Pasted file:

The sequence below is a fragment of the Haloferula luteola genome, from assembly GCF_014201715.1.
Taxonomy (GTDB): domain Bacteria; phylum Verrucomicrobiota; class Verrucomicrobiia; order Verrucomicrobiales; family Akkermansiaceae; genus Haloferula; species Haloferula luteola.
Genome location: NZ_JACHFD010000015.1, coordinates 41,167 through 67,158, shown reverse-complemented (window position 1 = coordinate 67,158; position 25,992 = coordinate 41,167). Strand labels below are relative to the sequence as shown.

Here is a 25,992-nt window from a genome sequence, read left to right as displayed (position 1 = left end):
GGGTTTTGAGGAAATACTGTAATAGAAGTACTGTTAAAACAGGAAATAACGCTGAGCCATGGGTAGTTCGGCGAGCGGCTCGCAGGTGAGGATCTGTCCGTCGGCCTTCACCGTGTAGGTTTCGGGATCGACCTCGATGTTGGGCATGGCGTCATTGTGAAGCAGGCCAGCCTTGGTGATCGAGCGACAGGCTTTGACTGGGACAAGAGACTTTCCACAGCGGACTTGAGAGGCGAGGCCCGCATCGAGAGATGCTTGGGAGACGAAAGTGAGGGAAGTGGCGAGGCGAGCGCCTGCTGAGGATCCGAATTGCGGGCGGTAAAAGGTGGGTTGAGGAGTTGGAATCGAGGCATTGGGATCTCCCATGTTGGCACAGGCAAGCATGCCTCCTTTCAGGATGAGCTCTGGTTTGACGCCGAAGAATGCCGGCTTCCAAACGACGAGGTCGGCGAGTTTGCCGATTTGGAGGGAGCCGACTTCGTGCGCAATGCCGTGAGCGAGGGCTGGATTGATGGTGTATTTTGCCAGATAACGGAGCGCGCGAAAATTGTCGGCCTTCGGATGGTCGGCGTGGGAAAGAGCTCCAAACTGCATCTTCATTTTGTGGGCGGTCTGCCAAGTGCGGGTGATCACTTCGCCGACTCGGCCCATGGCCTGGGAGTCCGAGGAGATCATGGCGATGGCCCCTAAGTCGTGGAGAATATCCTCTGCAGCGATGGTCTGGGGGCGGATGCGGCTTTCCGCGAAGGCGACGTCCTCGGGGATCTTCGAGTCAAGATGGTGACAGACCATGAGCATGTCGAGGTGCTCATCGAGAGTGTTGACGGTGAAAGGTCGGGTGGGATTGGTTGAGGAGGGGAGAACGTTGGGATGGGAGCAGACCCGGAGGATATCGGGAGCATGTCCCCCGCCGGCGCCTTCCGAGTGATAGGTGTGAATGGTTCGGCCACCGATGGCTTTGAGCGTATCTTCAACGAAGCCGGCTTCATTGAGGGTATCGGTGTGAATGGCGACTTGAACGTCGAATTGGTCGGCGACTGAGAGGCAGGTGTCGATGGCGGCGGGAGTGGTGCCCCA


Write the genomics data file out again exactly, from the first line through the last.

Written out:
The sequence below is a fragment of the Haloferula luteola genome, from assembly GCF_014201715.1.
Taxonomy (GTDB): domain Bacteria; phylum Verrucomicrobiota; class Verrucomicrobiia; order Verrucomicrobiales; family Akkermansiaceae; genus Haloferula; species Haloferula luteola.
Genome location: NZ_JACHFD010000015.1, coordinates 41,167 through 67,158, shown reverse-complemented (window position 1 = coordinate 67,158; position 25,992 = coordinate 41,167). Strand labels below are relative to the sequence as shown.

Here is a 25,992-nt window from a genome sequence, read left to right as displayed (position 1 = left end):
GGGTTTTGAGGAAATACTGTAATAGAAGTACTGTTAAAACAGGAAATAACGCTGAGCCATGGGTAGTTCGGCGAGCGGCTCGCAGGTGAGGATCTGTCCGTCGGCCTTCACCGTGTAGGTTTCGGGATCGACCTCGATGTTGGGCATGGCGTCATTGTGAAGCAGGCCAGCCTTGGTGATCGAGCGACAGGCTTTGACTGGGACAAGAGACTTTCCACAGCGGACTTGAGAGGCGAGGCCCGCATCGAGAGATGCTTGGGAGACGAAAGTGAGGGAAGTGGCGAGGCGAGCGCCTGCTGAGGATCCGAATTGCGGGCGGTAAAAGGTGGGTTGAGGAGTTGGAATCGAGGCATTGGGATCTCCCATGTTGGCACAGGCAAGCATGCCTCCTTTCAGGATGAGCTCTGGTTTGACGCCGAAGAATGCCGGCTTCCAAACGACGAGGTCGGCGAGTTTGCCGATTTGGAGGGAGCCGACTTCGTGCGCAATGCCGTGAGCGAGGGCTGGATTGATGGTGTATTTTGCCAGATAACGGAGCGCGCGAAAATTGTCGGCCTTCGGATGGTCGGCGTGGGAAAGAGCTCCAAACTGCATCTTCATTTTGTGGGCGGTCTGCCAAGTGCGGGTGATCACTTCGCCGACTCGGCCCATGGCCTGGGAGTCCGAGGAGATCATGGCGATGGCCCCTAAGTCGTGGAGAATATCCTCTGCAGCGATGGTCTGGGGGCGGATGCGGCTTTCCGCGAAGGCGACGTCCTCGGGGATCTTCGAGTCAAGATGGTGACAGACCATGAGCATGTCGAGGTGCTCATCGAGAGTGTTGACGGTGAAAGGTCGGGTGGGATTGGTTGAGGAGGGGAGAACGTTGGGATGGGAGCAGACCCGGAGGATATCGGGAGCATGTCCCCCGCCGGCGCCTTCCGAGTGATAGGTGTGAATGGTTCGGCCACCGATGGCTTTGAGCGTATCTTCAACGAAGCCGGCTTCATTGAGGGTATCGGTGTGAATGGCGACTTGAACGTCGAATTGGTCGGCGACTGAGAGGCAGGTGTCGATGGCGGCGGGAGTGGTGCCCCA